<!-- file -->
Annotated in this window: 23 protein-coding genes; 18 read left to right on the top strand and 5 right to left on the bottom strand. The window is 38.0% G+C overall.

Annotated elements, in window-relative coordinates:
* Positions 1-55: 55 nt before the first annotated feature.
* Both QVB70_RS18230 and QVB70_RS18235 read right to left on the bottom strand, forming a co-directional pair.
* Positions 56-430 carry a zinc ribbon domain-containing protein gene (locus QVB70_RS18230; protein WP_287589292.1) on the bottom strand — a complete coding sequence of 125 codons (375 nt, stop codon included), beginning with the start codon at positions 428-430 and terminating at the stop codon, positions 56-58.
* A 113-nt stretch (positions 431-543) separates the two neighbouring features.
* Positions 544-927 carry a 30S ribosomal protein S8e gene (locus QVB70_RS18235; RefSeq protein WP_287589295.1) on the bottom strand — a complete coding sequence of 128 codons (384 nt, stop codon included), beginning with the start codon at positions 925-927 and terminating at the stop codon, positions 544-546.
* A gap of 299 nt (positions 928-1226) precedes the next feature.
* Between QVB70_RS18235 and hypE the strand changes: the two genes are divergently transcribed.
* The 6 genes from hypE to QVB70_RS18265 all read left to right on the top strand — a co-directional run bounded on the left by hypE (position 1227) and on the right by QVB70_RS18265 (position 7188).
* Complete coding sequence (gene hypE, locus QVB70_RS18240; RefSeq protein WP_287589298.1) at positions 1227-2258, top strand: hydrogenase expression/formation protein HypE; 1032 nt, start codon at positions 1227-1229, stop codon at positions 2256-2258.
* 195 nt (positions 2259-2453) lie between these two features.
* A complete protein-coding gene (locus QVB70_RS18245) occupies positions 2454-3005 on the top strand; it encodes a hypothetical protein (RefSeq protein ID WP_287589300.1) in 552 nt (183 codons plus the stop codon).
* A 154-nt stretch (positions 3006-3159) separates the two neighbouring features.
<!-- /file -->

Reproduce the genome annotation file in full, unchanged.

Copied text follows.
Annotated in this window: 23 protein-coding genes; 18 read left to right on the top strand and 5 right to left on the bottom strand. The window is 38.0% G+C overall.

Annotated elements, in window-relative coordinates:
* Positions 1-55: 55 nt before the first annotated feature.
* Both QVB70_RS18230 and QVB70_RS18235 read right to left on the bottom strand, forming a co-directional pair.
* Positions 56-430 carry a zinc ribbon domain-containing protein gene (locus QVB70_RS18230; protein WP_287589292.1) on the bottom strand — a complete coding sequence of 125 codons (375 nt, stop codon included), beginning with the start codon at positions 428-430 and terminating at the stop codon, positions 56-58.
* A 113-nt stretch (positions 431-543) separates the two neighbouring features.
* Positions 544-927 carry a 30S ribosomal protein S8e gene (locus QVB70_RS18235; RefSeq protein WP_287589295.1) on the bottom strand — a complete coding sequence of 128 codons (384 nt, stop codon included), beginning with the start codon at positions 925-927 and terminating at the stop codon, positions 544-546.
* A gap of 299 nt (positions 928-1226) precedes the next feature.
* Between QVB70_RS18235 and hypE the strand changes: the two genes are divergently transcribed.
* The 6 genes from hypE to QVB70_RS18265 all read left to right on the top strand — a co-directional run bounded on the left by hypE (position 1227) and on the right by QVB70_RS18265 (position 7188).
* Complete coding sequence (gene hypE, locus QVB70_RS18240; RefSeq protein WP_287589298.1) at positions 1227-2258, top strand: hydrogenase expression/formation protein HypE; 1032 nt, start codon at positions 1227-1229, stop codon at positions 2256-2258.
* 195 nt (positions 2259-2453) lie between these two features.
* A complete protein-coding gene (locus QVB70_RS18245) occupies positions 2454-3005 on the top strand; it encodes a hypothetical protein (RefSeq protein ID WP_287589300.1) in 552 nt (183 codons plus the stop codon).
* A 154-nt stretch (positions 3006-3159) separates the two neighbouring features.